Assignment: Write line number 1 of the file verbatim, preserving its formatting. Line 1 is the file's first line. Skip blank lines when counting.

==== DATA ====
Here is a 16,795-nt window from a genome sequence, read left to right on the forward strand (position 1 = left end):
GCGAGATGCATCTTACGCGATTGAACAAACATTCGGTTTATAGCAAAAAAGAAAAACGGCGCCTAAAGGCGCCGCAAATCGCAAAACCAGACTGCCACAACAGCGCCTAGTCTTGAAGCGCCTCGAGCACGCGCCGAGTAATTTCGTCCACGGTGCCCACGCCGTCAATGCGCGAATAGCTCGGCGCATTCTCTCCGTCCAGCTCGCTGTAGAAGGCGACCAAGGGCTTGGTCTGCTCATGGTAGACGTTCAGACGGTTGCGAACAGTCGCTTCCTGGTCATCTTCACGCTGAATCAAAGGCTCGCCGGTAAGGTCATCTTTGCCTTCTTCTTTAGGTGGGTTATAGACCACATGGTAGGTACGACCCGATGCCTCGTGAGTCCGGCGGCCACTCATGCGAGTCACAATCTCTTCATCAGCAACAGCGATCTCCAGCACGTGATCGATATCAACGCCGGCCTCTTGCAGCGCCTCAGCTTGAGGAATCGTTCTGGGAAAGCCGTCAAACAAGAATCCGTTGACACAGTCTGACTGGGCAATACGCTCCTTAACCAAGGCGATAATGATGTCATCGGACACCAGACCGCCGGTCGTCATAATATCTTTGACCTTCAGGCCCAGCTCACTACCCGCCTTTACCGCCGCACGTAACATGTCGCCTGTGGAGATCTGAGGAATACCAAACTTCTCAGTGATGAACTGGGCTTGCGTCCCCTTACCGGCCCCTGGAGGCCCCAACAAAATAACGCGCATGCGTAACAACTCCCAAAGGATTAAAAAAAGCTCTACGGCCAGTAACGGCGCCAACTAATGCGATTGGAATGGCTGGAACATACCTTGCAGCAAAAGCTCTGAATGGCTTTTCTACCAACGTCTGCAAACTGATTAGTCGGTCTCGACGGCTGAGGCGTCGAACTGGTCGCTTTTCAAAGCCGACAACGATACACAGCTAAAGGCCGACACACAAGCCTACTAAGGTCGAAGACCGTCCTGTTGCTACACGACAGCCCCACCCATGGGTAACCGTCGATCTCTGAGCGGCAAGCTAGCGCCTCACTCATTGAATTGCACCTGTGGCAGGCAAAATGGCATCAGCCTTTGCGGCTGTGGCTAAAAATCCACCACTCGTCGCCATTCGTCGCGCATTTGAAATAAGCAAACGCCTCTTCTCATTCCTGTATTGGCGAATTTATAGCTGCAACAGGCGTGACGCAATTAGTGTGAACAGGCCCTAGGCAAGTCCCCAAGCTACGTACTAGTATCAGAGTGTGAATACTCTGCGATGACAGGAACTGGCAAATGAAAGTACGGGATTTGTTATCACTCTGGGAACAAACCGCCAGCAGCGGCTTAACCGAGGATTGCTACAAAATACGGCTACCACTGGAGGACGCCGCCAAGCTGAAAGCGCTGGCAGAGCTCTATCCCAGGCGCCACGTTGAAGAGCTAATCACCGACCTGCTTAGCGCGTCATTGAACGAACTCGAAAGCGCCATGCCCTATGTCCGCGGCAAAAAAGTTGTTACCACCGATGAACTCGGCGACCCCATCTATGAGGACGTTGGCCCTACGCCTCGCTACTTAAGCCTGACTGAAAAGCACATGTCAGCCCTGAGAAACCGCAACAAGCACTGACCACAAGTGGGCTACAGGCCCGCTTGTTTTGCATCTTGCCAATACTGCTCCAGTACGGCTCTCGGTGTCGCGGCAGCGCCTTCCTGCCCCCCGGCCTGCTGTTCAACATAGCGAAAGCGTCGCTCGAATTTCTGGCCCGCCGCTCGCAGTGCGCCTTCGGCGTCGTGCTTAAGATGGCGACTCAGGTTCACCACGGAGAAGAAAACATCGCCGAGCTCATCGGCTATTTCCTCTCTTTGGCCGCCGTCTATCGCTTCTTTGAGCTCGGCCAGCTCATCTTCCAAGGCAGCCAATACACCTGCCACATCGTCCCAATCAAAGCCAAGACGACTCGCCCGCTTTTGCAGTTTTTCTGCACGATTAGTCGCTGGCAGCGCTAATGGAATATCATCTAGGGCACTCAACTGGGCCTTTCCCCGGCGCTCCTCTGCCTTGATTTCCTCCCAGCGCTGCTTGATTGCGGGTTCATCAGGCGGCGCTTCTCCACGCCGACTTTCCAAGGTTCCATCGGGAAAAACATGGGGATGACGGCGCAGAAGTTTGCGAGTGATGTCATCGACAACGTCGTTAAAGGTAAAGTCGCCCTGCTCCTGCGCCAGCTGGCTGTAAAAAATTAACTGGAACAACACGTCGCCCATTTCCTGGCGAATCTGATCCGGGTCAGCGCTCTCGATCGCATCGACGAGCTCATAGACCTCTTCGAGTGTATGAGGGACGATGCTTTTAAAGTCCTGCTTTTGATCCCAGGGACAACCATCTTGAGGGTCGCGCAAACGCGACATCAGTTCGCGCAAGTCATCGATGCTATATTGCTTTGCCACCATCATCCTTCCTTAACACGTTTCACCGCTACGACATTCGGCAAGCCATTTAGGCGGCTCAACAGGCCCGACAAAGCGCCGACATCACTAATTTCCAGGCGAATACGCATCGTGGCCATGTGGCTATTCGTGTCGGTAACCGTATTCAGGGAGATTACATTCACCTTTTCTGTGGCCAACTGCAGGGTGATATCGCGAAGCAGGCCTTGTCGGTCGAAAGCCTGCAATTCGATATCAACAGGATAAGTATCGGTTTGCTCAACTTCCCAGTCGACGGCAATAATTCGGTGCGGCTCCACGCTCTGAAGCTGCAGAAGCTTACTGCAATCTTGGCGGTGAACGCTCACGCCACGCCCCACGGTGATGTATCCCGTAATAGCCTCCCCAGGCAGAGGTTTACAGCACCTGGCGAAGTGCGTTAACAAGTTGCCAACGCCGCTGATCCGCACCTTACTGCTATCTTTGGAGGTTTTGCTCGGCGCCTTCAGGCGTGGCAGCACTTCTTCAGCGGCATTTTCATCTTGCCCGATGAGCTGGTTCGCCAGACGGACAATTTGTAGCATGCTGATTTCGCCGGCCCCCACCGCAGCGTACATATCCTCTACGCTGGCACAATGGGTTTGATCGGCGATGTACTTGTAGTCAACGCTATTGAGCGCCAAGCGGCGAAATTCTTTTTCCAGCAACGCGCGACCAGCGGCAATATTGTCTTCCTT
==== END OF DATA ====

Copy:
Here is a 16,795-nt window from a genome sequence, read left to right on the forward strand (position 1 = left end):